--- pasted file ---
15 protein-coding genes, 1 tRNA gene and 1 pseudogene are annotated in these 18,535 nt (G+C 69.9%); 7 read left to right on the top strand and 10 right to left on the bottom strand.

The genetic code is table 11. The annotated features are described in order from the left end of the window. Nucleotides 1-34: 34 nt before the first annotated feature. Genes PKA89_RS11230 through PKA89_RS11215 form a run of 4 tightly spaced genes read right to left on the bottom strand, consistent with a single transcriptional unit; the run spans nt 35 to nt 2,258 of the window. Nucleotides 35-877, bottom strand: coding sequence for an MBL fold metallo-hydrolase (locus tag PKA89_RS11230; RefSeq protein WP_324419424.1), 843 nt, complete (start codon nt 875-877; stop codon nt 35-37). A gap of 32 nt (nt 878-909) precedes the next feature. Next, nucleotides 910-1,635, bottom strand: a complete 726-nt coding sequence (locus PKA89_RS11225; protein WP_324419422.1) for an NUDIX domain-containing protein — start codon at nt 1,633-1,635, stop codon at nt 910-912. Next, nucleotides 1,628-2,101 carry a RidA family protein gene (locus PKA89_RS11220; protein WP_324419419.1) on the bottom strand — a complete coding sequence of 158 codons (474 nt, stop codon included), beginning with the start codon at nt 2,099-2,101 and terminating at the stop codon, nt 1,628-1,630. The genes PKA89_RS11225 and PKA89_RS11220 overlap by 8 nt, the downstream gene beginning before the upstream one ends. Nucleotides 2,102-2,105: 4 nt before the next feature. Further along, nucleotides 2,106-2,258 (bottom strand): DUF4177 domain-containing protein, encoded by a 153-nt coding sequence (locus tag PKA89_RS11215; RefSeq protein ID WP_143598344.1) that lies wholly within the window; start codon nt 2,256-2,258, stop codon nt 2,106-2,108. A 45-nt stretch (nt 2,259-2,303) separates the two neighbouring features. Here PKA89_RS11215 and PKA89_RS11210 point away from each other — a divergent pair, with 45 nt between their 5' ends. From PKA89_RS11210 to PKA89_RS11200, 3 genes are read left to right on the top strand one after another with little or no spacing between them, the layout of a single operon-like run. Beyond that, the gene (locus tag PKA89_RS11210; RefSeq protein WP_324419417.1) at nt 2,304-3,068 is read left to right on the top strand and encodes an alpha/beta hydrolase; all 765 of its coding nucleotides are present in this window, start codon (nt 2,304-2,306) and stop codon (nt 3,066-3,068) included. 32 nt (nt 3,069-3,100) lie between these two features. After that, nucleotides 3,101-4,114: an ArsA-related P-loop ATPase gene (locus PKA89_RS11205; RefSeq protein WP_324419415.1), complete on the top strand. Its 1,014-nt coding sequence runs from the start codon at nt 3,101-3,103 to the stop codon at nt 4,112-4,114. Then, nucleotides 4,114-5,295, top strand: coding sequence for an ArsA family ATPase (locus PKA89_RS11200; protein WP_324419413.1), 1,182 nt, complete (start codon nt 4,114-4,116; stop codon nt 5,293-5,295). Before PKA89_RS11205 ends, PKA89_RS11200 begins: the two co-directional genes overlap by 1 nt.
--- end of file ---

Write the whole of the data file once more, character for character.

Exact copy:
15 protein-coding genes, 1 tRNA gene and 1 pseudogene are annotated in these 18,535 nt (G+C 69.9%); 7 read left to right on the top strand and 10 right to left on the bottom strand.

The genetic code is table 11. The annotated features are described in order from the left end of the window. Nucleotides 1-34: 34 nt before the first annotated feature. Genes PKA89_RS11230 through PKA89_RS11215 form a run of 4 tightly spaced genes read right to left on the bottom strand, consistent with a single transcriptional unit; the run spans nt 35 to nt 2,258 of the window. Nucleotides 35-877, bottom strand: coding sequence for an MBL fold metallo-hydrolase (locus tag PKA89_RS11230; RefSeq protein WP_324419424.1), 843 nt, complete (start codon nt 875-877; stop codon nt 35-37). A gap of 32 nt (nt 878-909) precedes the next feature. Next, nucleotides 910-1,635, bottom strand: a complete 726-nt coding sequence (locus PKA89_RS11225; protein WP_324419422.1) for an NUDIX domain-containing protein — start codon at nt 1,633-1,635, stop codon at nt 910-912. Next, nucleotides 1,628-2,101 carry a RidA family protein gene (locus PKA89_RS11220; protein WP_324419419.1) on the bottom strand — a complete coding sequence of 158 codons (474 nt, stop codon included), beginning with the start codon at nt 2,099-2,101 and terminating at the stop codon, nt 1,628-1,630. The genes PKA89_RS11225 and PKA89_RS11220 overlap by 8 nt, the downstream gene beginning before the upstream one ends. Nucleotides 2,102-2,105: 4 nt before the next feature. Further along, nucleotides 2,106-2,258 (bottom strand): DUF4177 domain-containing protein, encoded by a 153-nt coding sequence (locus tag PKA89_RS11215; RefSeq protein ID WP_143598344.1) that lies wholly within the window; start codon nt 2,256-2,258, stop codon nt 2,106-2,108. A 45-nt stretch (nt 2,259-2,303) separates the two neighbouring features. Here PKA89_RS11215 and PKA89_RS11210 point away from each other — a divergent pair, with 45 nt between their 5' ends. From PKA89_RS11210 to PKA89_RS11200, 3 genes are read left to right on the top strand one after another with little or no spacing between them, the layout of a single operon-like run. Beyond that, the gene (locus tag PKA89_RS11210; RefSeq protein WP_324419417.1) at nt 2,304-3,068 is read left to right on the top strand and encodes an alpha/beta hydrolase; all 765 of its coding nucleotides are present in this window, start codon (nt 2,304-2,306) and stop codon (nt 3,066-3,068) included. 32 nt (nt 3,069-3,100) lie between these two features. After that, nucleotides 3,101-4,114: an ArsA-related P-loop ATPase gene (locus PKA89_RS11205; RefSeq protein WP_324419415.1), complete on the top strand. Its 1,014-nt coding sequence runs from the start codon at nt 3,101-3,103 to the stop codon at nt 4,112-4,114. Then, nucleotides 4,114-5,295, top strand: coding sequence for an ArsA family ATPase (locus PKA89_RS11200; protein WP_324419413.1), 1,182 nt, complete (start codon nt 4,114-4,116; stop codon nt 5,293-5,295). Before PKA89_RS11205 ends, PKA89_RS11200 begins: the two co-directional genes overlap by 1 nt.